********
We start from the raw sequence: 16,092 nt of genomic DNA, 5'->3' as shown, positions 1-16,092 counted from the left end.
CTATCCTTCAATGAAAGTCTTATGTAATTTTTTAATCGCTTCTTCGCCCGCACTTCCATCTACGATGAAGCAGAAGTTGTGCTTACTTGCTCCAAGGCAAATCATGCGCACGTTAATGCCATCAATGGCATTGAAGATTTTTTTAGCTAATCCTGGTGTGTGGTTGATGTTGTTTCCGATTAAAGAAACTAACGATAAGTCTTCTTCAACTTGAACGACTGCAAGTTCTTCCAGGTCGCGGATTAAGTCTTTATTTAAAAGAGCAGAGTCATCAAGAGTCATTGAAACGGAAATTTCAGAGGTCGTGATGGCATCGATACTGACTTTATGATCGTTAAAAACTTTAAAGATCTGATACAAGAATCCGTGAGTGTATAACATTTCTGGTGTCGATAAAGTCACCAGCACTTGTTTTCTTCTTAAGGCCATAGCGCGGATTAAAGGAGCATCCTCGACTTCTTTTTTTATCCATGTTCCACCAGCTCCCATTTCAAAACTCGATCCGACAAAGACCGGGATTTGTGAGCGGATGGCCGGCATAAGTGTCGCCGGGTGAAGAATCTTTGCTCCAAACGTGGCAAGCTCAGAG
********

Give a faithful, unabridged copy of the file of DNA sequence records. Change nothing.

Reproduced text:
We start from the raw sequence: 16,092 nt of genomic DNA, 5'->3' as shown, positions 1-16,092 counted from the left end.
CTATCCTTCAATGAAAGTCTTATGTAATTTTTTAATCGCTTCTTCGCCCGCACTTCCATCTACGATGAAGCAGAAGTTGTGCTTACTTGCTCCAAGGCAAATCATGCGCACGTTAATGCCATCAATGGCATTGAAGATTTTTTTAGCTAATCCTGGTGTGTGGTTGATGTTGTTTCCGATTAAAGAAACTAACGATAAGTCTTCTTCAACTTGAACGACTGCAAGTTCTTCCAGGTCGCGGATTAAGTCTTTATTTAAAAGAGCAGAGTCATCAAGAGTCATTGAAACGGAAATTTCAGAGGTCGTGATGGCATCGATACTGACTTTATGATCGTTAAAAACTTTAAAGATCTGATACAAGAATCCGTGAGTGTATAACATTTCTGGTGTCGATAAAGTCACCAGCACTTGTTTTCTTCTTAAGGCCATAGCGCGGATTAAAGGAGCATCCTCGACTTCTTTTTTTATCCATGTTCCACCAGCTCCCATTTCAAAACTCGATCCGACAAAGACCGGGATTTGTGAGCGGATGGCCGGCATAAGTGTCGCCGGGTGAAGAATCTTTGCTCCAAACGTGGCAAGCTCAGAG